Driving Development Of Tests

During the development of Mimicc I shared the tool with a colleague of mine who joked that I should post it on Hacker News so we could watch the inevitable flame war that ensues. While he certainly intended that to be hyperbolic, the related topics of unit testing, mocking, and Test-Driven Development have a way of bringing out some very strong feelings from otherwise mild-mannered people. What is, after all, the “right” way to test?

This short post is not going to attempt to answer that question. In fact, this author questions whether there exists a unified answer to that question at all. Real software is complicated, and when it comes to making design decisions, context trumps dogma most of the time. Does it matter if we’re talking about C++ or some other language? Does it matter how close to the hardware it is? Does it matter how big the team is? What our Devops infrastructure looks like?

At the end of the day what is most important is not how we test, but that we test. Of course that’s not to say that the how question is irrelevant or unimportant, but that the question of how we test must necessarily work in service of the directive that we test. Most engineers reading this will agree with this statement as almost self-evident. So why then don’t we test more? What are the barriers to writing tests?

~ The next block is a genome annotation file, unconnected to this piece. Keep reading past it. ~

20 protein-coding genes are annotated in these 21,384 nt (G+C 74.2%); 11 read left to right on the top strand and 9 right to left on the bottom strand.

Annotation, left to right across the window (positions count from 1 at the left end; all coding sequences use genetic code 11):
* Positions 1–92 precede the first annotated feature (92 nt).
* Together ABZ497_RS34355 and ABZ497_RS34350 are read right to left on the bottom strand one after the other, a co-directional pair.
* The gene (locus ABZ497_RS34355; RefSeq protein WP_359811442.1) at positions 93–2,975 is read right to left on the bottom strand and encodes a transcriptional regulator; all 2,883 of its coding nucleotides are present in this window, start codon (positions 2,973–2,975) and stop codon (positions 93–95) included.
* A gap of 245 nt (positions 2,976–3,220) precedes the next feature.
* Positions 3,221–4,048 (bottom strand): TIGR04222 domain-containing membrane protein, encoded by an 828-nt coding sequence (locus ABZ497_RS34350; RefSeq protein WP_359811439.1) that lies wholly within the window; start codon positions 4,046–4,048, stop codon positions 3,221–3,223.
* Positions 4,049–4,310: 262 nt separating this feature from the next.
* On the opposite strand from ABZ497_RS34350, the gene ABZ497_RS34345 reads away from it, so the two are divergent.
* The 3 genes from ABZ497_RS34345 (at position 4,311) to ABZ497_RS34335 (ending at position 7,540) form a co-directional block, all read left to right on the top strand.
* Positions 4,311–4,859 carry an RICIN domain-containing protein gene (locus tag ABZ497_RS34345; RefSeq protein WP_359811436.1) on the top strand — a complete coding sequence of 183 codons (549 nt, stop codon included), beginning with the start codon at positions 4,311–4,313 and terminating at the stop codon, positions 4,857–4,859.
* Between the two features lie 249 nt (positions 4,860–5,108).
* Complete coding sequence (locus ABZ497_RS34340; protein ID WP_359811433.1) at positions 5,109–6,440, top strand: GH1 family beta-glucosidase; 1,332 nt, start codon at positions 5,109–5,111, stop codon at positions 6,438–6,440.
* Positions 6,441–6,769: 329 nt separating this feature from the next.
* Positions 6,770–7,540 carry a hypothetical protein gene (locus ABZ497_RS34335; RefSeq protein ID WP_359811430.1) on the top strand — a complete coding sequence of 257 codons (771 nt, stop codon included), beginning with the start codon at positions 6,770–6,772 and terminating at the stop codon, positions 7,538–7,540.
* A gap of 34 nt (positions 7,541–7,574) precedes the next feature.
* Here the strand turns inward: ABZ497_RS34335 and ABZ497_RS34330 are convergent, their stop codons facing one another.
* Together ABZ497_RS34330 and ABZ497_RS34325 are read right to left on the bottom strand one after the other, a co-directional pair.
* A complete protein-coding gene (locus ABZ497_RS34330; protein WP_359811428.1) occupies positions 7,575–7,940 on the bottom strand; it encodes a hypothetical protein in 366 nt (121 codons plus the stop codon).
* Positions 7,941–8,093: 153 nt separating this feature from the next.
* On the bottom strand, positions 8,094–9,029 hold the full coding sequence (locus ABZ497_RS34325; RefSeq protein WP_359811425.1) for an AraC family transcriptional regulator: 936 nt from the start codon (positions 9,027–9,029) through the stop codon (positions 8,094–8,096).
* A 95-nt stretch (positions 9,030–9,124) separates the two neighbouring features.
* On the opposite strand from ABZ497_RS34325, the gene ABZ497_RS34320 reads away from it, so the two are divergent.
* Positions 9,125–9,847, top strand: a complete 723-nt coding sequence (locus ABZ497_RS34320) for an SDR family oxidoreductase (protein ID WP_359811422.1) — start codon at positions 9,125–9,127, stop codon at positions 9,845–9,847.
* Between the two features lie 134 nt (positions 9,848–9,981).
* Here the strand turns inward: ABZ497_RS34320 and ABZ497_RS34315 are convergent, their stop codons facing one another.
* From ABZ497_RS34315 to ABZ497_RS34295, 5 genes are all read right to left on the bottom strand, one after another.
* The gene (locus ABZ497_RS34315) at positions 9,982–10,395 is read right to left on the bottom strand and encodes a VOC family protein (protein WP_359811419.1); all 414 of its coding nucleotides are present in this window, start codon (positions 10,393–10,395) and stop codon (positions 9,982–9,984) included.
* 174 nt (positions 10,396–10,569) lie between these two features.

Of course there are many language, platform, and environment-specific answers to this question, but there’s one that holds true universally: complexity. Complexity is the enemy of testability, and useful software is intrinsically complex.

Mimicc is fundamentally a tool to reduce complexity. In fact this is true of all mocking frameworks. What sets Mimicc apart is:

  1. It’s designed for software written in C and C++
  2. It aims to reduce complexity while simultaneously imposing as little dogma as possible.

Avoiding dogma in this context can be further defined as minimizing what is sometimes called “test-induced damage” to production code. In other words: Mimicc attempts to make your code more testable without you having to change the way you write it. This is particularly relevant in a language like C++, which has a very large toolkit of features to draw from. It’s very easy to write code which is not only extremely complex, but extremely difficult to test. Most professional organizations manage this by reducing the usable feature set available to engineers. Others simply accept that the loss of testability and coverage is a fair trade-off for the power of the language feature in question.

The designers of Mimicc have strived and are continuing to strive to build a tool which injects itself as intelligently as possible into your workflow. This is reflected in the name “Mimicc” which is intended to convey not only that it creates mock code which “mimics” the production code you’re trying to eliminate for complexity control, but it also “mimics” the behavior of your compiler. We believe the end result is something that has the best possible chance at enabling you to write more tests, and spend less time maintaining them.

Martin Fowler writes on the opening of his website that “software development is a young profession, and we are still learning the techniques and building the tools to do it effectively.” This, almost more than anything else, summarizes why Mimicc exists, and why it has to continue to grow and evolve if it’s going to drive the kind of software quality we all want to see in our professional and personal projects.